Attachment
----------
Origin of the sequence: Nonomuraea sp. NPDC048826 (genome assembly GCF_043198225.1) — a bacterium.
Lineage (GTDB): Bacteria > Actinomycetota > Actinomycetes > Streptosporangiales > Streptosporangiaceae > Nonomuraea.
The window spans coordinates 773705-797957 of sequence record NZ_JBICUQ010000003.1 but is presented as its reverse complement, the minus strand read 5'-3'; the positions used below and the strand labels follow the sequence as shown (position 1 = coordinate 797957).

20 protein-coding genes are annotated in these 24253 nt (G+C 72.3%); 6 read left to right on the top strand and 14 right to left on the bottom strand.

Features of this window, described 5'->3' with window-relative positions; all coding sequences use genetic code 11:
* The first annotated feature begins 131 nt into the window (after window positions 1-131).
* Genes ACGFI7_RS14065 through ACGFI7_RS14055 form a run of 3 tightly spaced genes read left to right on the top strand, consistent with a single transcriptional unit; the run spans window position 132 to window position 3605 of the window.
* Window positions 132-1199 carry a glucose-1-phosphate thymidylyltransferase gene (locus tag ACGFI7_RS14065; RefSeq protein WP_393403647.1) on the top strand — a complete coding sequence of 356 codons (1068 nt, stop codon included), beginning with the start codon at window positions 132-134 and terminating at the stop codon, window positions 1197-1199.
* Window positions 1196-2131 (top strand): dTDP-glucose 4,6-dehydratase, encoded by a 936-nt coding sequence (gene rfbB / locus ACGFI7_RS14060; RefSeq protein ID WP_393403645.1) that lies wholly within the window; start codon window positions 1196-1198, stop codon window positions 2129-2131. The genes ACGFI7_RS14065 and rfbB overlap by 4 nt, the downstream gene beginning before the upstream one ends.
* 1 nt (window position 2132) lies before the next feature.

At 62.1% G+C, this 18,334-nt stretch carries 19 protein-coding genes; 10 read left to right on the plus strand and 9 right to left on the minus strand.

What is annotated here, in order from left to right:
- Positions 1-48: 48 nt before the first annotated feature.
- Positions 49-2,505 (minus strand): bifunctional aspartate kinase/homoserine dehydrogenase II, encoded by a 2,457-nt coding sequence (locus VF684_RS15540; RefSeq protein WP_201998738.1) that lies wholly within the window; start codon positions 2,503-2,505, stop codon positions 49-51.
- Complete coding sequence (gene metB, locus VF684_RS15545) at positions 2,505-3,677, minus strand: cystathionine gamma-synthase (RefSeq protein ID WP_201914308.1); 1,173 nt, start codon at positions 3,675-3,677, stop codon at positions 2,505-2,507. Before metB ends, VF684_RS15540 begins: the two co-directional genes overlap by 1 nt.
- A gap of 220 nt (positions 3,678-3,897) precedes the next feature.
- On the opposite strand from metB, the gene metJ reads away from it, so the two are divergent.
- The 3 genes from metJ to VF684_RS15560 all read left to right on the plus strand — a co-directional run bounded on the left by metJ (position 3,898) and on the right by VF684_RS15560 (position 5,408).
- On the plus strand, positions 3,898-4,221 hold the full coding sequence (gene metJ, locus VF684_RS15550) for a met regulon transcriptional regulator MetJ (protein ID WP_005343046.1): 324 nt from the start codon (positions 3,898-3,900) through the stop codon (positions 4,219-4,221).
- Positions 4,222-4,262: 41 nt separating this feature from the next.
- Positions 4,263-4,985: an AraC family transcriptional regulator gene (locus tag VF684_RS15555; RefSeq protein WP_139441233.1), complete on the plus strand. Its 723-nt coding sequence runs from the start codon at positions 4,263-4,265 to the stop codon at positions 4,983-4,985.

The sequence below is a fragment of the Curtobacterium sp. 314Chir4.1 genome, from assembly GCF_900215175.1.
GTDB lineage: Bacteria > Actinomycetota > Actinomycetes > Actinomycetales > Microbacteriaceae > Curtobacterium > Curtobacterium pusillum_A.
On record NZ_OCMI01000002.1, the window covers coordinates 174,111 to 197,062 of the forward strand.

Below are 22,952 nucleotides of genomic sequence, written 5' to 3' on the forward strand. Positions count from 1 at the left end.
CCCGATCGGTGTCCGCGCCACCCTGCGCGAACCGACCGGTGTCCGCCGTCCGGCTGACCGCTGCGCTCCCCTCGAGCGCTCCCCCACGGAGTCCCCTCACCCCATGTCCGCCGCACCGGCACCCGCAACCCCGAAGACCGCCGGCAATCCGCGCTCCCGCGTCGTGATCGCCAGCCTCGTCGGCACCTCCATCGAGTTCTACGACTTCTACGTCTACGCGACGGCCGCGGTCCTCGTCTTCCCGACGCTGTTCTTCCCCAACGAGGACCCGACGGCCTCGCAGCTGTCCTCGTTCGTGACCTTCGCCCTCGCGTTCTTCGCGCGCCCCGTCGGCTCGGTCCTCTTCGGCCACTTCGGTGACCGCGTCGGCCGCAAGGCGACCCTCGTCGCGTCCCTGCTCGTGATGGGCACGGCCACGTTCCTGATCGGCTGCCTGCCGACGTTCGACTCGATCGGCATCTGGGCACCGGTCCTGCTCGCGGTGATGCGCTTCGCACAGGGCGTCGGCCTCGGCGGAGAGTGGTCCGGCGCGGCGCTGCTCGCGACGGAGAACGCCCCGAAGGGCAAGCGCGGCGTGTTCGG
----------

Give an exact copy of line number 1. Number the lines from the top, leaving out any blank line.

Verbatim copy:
Origin of the sequence: Nonomuraea sp. NPDC048826 (genome assembly GCF_043198225.1) — a bacterium.